The third reason is perhaps more contentious. When the independence debate is about national identity, it isn’t clear who wins. If it’s a simple yes/no, then this is the staid conversation we risk having: harking back to either 1314, 1745 and Auld Lang Syne or Queen Victoria, the Beatles, and “We will fight them on the beaches”. If the independence debate is about powers – about who should make which decisions on our behalf, it will perhaps be a different story.

The referendum will take place just at the point that Cameron is auctioning the final powers of the British state to his mates in the city – just as the economic union of these isles collapses, just as the death throws of social democracy slash the main remaining tie many have with Westminster – their tax credits, their giro. Some might like British Bulldogs, but who will back Ango Saxon British Government at its zenith of brutality? And a second question herds the debate in that direction. It forces discussion of the difference between maxi-devolution and independence, and so pushes conversations into questions of powers. Ultimately it helps make independence about who we trust to make specific decisions for the Scottish people. It will mean the question is this: do we trust ourselves. In any election, you want to be asking the public to vote for themselves. That’s rule one.

So, Cameron is perhaps right to try to exclude such an option. ‘Right’ in the sense that any crook is ‘right’ to fear democracy.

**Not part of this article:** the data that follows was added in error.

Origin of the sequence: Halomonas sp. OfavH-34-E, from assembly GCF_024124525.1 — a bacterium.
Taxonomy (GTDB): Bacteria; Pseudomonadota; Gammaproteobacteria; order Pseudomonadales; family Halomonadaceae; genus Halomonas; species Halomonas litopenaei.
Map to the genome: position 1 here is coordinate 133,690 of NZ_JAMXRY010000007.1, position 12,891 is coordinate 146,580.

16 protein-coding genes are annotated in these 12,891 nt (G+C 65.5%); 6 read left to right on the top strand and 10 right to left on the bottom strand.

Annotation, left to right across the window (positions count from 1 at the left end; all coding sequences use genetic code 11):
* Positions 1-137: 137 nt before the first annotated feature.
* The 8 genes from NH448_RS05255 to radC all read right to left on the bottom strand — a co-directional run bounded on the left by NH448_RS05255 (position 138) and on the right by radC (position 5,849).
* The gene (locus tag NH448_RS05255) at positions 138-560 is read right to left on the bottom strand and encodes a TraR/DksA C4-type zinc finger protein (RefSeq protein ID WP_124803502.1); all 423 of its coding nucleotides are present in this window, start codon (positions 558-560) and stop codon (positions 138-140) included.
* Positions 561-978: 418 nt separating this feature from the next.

Third, on dates – Cameron wants an earlier vote. Salmond a later one. Every Holyrood election ever has seen Labour explain the case against independence* – to the extent that they are much more UK nationalists than the SNP are Scottish nationalists. The SNP used these elections to talk about what they would do with the powers Holyrood had. The result is case for independence is yet to be made for a generation. The more time to now make it, the better. ‘Better to rush it now, whilst the polls say no’, thinks Cameron. It’s a gamble. 18 months is still a long time. If Salmond calls his bluff, The Maximum Eck could still win. He turned the Holyrood vote around in the space of a few weeks. And if he does, the week Cameron becomes the last PM of the UK will surely be one of his last in office. Tory grandees won’t much like a PM who’s lost a swaith of his country. But I suppose that was the risk he took when he announced in May that a referendum could take place.

Former Scottish Labour Leader Wendy Alexander lost her career over three words: “bring it on”. Will Cameron’s attempt to adopt the same strategy end the UK and, incidentally, his career? Let’s hope so.

*this point is stolen from Bright Green co-editor Peter McColl

update – I’ve now written another three things about these shenanigans.

Adam Ramsay

About Adam Ramsay

Adam is Co-Editor of Open Democracy UK and a green activist based in Edinburgh. He co-founded Bright Green in 2010.